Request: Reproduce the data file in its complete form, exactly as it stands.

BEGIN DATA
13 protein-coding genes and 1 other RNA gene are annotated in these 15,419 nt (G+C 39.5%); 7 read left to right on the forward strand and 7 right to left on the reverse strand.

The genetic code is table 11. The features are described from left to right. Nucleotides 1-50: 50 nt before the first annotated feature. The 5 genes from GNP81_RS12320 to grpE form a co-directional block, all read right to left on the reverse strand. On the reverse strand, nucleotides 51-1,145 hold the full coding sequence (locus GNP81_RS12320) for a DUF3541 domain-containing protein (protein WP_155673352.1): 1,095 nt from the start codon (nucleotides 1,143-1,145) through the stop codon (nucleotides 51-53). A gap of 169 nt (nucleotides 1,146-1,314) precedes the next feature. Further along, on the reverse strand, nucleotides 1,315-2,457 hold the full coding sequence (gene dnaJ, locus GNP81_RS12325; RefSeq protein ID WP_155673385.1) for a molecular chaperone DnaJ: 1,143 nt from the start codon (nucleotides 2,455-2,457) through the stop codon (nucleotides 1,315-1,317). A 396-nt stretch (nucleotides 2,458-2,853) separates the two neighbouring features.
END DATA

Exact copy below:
13 protein-coding genes and 1 other RNA gene are annotated in these 15,419 nt (G+C 39.5%); 7 read left to right on the forward strand and 7 right to left on the reverse strand.

The genetic code is table 11. The features are described from left to right. Nucleotides 1-50: 50 nt before the first annotated feature. The 5 genes from GNP81_RS12320 to grpE form a co-directional block, all read right to left on the reverse strand. On the reverse strand, nucleotides 51-1,145 hold the full coding sequence (locus GNP81_RS12320) for a DUF3541 domain-containing protein (protein WP_155673352.1): 1,095 nt from the start codon (nucleotides 1,143-1,145) through the stop codon (nucleotides 51-53). A gap of 169 nt (nucleotides 1,146-1,314) precedes the next feature. Further along, on the reverse strand, nucleotides 1,315-2,457 hold the full coding sequence (gene dnaJ, locus GNP81_RS12325; RefSeq protein ID WP_155673385.1) for a molecular chaperone DnaJ: 1,143 nt from the start codon (nucleotides 2,455-2,457) through the stop codon (nucleotides 1,315-1,317). A 396-nt stretch (nucleotides 2,458-2,853) separates the two neighbouring features.